In a society where 50 million people are caring for someone with a chronic or terminal illness, there is no shortage of literature on the subject, from academic papers to memoirs to practical guides. But in this new anthology, the first of its kind, the "literature" is really that.
Living in the Land of Limbo is filled with poems and stories about caregiving from some of the most renowned authors of the past half-century: Alice Munro, W.S. Merwin, James Dickey, Robert Pinsky, Mary Gordon, Rosellen Brown, C.K. Williams and 26 others.
How does one "review" such work? The answer is, one doesn't — but rather considers what their stories and poems have to offer the rest of us. The editor is Carol Levine, director of the United Hospital Fund's Families and Health Care Project, herself the author of many papers about family caregiving for leading medical journals.
She began collecting these pieces almost accidentally, during sleepless nights spent caring for her husband, Howard, who was left a quadriplegic with traumatic brain injury after an automobile accident. He lived in that state for 17 years; for solace and meaning, Levine turned to reading.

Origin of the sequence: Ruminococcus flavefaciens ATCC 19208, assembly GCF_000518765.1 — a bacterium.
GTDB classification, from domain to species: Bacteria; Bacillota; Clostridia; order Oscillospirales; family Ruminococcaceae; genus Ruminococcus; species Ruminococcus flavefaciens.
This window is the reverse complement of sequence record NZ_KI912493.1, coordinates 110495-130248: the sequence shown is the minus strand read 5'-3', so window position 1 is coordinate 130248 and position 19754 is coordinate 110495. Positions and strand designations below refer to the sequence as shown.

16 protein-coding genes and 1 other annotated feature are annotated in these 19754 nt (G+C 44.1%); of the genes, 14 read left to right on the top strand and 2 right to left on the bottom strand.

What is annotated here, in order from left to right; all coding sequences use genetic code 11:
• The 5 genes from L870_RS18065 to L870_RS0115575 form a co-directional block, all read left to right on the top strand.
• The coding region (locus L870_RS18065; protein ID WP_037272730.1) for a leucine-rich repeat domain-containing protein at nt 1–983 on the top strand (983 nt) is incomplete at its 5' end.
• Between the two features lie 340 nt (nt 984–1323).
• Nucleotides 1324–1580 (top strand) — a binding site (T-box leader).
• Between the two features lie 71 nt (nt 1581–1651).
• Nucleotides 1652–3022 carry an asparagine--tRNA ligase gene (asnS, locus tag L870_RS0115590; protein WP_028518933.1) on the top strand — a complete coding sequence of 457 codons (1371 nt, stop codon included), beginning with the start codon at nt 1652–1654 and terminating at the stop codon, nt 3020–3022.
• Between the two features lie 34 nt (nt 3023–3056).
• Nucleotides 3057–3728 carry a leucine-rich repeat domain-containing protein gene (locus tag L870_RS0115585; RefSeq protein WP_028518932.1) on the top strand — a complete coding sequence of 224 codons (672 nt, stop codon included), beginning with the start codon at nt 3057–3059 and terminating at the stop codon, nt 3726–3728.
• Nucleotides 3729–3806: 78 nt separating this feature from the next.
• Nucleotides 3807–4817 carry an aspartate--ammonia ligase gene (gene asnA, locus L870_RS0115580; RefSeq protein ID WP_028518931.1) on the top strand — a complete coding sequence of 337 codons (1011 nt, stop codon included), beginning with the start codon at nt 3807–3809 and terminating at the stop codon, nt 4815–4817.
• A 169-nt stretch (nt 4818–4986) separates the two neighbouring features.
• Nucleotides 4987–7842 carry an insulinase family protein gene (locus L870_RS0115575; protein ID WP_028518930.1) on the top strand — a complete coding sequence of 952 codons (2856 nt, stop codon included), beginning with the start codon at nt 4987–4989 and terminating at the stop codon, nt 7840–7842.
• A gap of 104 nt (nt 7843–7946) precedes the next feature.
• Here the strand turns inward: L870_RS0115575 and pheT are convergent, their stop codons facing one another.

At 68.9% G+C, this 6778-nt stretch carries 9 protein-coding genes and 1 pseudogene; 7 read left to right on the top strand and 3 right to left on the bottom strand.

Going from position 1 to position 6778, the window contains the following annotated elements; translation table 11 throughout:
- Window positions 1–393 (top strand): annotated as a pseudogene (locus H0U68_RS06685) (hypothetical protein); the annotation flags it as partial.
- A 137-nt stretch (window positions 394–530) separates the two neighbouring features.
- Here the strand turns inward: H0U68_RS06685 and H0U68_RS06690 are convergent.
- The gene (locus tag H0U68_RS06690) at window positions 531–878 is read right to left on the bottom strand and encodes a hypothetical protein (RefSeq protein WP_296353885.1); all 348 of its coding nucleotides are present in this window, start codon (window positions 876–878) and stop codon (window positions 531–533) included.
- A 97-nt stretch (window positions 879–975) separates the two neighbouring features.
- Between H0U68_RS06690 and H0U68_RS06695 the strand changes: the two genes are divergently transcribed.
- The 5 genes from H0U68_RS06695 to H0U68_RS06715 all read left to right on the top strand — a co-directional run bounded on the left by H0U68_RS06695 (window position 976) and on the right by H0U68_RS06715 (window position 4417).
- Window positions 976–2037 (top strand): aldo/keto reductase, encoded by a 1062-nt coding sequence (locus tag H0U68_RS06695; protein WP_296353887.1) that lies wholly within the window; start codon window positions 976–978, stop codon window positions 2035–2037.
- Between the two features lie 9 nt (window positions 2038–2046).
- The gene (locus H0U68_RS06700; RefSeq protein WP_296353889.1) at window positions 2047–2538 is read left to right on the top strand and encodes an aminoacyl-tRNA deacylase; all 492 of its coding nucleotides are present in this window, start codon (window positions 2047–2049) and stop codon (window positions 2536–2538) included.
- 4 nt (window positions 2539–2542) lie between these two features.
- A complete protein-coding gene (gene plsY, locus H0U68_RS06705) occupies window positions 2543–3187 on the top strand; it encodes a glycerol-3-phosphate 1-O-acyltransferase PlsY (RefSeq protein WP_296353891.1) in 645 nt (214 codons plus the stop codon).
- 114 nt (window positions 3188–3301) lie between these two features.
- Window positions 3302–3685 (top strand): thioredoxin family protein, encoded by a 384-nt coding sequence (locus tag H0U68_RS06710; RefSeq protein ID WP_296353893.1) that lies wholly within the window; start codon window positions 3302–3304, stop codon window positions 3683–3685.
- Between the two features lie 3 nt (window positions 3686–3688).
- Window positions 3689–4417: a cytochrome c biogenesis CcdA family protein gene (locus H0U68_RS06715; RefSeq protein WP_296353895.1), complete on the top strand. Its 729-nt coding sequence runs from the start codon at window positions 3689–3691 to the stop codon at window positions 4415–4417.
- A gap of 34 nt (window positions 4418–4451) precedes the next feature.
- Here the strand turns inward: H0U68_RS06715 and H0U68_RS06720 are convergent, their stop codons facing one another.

She organises the book not by genre but by relationship: children of ageing parents; husbands and wives; parents and sick children; relatives, lovers and friends; and paid caregivers.
Many of the stories and poems are about AIDS, beautiful and heart-rending but dated by treatment breakthroughs that make them seem like sepia-tinted photographs. And the section on parents and children - though graced by the magnificent People Like That Are the Only People Here, by Lorrie Moore — should have included autism. The incidence demands it, and the literature exists.
I devoured the rest, the world fallen away, reading as I remember from childhood, heedless of traffic as I crossed the street with my nose in a book. What I found were three qualities that are the singular strengths of fiction and poetry.
First, the unsayable can be said, without the need to pretty it up or tone it down to spare a loved one's feelings. People don't merely "soil themselves," as how-to books would have it: Poets and storytellers have the freedom to tell us what they actually do, how it smells, how it feels.
Second, they give vent to the rage and selfishness that are not just felt but sometimes acted out in silly and spiteful ways — yet are described here without shame.
Finally, fiction and poetry afford an almost infinite choice of points of view.